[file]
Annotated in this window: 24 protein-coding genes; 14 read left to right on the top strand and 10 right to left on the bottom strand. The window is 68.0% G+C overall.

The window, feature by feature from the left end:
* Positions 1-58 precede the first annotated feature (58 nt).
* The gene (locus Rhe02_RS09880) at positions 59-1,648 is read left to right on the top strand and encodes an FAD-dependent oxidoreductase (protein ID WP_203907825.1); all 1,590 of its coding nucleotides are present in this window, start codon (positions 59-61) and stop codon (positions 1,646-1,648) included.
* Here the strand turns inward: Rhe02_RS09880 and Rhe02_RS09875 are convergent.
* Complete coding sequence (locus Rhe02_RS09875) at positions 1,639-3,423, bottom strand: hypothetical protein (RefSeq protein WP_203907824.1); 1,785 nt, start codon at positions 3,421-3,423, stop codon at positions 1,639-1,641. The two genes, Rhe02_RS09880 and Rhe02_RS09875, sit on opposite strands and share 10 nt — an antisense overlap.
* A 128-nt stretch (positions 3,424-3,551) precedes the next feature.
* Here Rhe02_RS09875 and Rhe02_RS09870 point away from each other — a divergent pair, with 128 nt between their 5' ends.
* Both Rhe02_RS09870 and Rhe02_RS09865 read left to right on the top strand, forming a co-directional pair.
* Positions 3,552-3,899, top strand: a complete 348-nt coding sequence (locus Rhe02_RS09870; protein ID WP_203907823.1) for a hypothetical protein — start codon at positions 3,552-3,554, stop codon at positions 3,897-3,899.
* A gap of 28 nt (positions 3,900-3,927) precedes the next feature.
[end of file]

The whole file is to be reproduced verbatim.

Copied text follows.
Annotated in this window: 24 protein-coding genes; 14 read left to right on the top strand and 10 right to left on the bottom strand. The window is 68.0% G+C overall.

The window, feature by feature from the left end:
* Positions 1-58 precede the first annotated feature (58 nt).
* The gene (locus Rhe02_RS09880) at positions 59-1,648 is read left to right on the top strand and encodes an FAD-dependent oxidoreductase (protein ID WP_203907825.1); all 1,590 of its coding nucleotides are present in this window, start codon (positions 59-61) and stop codon (positions 1,646-1,648) included.
* Here the strand turns inward: Rhe02_RS09880 and Rhe02_RS09875 are convergent.
* Complete coding sequence (locus Rhe02_RS09875) at positions 1,639-3,423, bottom strand: hypothetical protein (RefSeq protein WP_203907824.1); 1,785 nt, start codon at positions 3,421-3,423, stop codon at positions 1,639-1,641. The two genes, Rhe02_RS09880 and Rhe02_RS09875, sit on opposite strands and share 10 nt — an antisense overlap.
* A 128-nt stretch (positions 3,424-3,551) precedes the next feature.
* Here Rhe02_RS09875 and Rhe02_RS09870 point away from each other — a divergent pair, with 128 nt between their 5' ends.
* Both Rhe02_RS09870 and Rhe02_RS09865 read left to right on the top strand, forming a co-directional pair.
* Positions 3,552-3,899, top strand: a complete 348-nt coding sequence (locus Rhe02_RS09870; protein ID WP_203907823.1) for a hypothetical protein — start codon at positions 3,552-3,554, stop codon at positions 3,897-3,899.
* A gap of 28 nt (positions 3,900-3,927) precedes the next feature.